Neutering refers to the removal of an animal’s reproductive organs, which are the testes in males (castration), and the ovaries and uterus in females (spaying). Sterilising your pet prevents the birth of unwanted litters, which overpopulate the number of dogs ending up in the rescue system.
To avoid any potential issues, it is best to wait until your puppy has reached six months of age. Research has shown earlier spaying could lead to urinary incontinence, and hip dysplasia. There are many interbreed variations, but youth assists with the response to anaesthesia, and therefore recovery is faster with fewer complications.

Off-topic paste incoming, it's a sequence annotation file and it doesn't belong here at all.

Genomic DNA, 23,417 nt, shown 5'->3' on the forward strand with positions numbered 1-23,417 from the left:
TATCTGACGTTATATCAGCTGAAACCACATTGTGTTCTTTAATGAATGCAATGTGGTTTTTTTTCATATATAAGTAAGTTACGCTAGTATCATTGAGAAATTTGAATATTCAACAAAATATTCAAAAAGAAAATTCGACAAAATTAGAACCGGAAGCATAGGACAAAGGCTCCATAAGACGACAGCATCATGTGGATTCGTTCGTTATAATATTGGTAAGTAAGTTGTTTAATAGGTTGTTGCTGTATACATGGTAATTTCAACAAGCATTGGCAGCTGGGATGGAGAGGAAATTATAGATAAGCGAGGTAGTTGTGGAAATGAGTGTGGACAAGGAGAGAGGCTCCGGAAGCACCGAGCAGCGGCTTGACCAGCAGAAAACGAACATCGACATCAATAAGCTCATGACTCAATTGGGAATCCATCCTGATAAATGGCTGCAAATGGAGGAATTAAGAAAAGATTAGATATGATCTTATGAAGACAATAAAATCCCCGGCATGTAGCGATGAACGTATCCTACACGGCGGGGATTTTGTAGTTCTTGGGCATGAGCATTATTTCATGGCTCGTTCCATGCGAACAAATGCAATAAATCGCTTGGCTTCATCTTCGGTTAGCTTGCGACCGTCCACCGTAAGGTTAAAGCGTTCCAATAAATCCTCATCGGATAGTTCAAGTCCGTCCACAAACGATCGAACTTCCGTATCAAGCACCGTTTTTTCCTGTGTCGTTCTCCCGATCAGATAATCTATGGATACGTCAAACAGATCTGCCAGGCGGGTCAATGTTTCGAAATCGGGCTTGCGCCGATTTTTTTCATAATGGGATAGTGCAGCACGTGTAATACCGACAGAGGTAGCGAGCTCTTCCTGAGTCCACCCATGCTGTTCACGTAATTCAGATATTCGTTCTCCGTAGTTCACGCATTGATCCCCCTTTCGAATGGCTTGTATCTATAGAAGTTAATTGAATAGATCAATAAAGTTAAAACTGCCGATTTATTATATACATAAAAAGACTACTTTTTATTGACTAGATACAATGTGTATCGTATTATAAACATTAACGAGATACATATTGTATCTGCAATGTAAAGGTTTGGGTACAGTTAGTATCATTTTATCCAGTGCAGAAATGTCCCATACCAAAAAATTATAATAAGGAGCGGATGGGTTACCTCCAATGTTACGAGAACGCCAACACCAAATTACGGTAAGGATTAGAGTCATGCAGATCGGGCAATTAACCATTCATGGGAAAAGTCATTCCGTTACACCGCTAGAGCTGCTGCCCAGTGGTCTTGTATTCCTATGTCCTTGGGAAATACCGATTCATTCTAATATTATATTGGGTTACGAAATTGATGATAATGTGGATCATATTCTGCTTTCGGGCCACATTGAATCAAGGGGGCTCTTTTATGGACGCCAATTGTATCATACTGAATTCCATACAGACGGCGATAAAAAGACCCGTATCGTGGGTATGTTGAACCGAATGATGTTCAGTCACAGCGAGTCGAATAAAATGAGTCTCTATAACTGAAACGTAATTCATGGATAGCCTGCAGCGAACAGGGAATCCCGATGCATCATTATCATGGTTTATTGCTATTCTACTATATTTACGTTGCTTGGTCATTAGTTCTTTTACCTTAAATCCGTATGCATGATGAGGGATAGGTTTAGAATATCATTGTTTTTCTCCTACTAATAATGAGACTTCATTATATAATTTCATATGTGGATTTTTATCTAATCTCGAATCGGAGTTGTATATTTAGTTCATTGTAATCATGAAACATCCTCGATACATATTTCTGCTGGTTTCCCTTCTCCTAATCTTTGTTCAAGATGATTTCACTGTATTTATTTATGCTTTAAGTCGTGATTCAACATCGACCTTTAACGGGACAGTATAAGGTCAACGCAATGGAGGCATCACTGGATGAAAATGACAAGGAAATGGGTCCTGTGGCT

There are numerous benefits to neutering your furry friend. As well as guaranteed birth control, sexually dimorphic behaviours such as mounting and urine spraying will be reduced, due to the decrease in hormone levels. Animals also exhibit less aggression, fighting, hyperactivity, roaming tendencies, and separation anxiety. Mammary, cervical, ovarian, and uterine cancers, in addition to pyometra, are prevented in females, in addition to testicular cancer in males. Risks exist with sterilising, as all surgery comes with the potential for complications: during a procedure itself, or through anaesthesia. Some animals may also become obese if their food level is not adjusted, due to the lower metabolic requirements of neutered pets. A small minority may also subsequently experience adverse reactions to vaccinations following sterilisation. Whilst the advantages appear to outweigh the disadvantages, it is always best to consult a veterinary professional to assist in making the right decision for you and your companion. ❤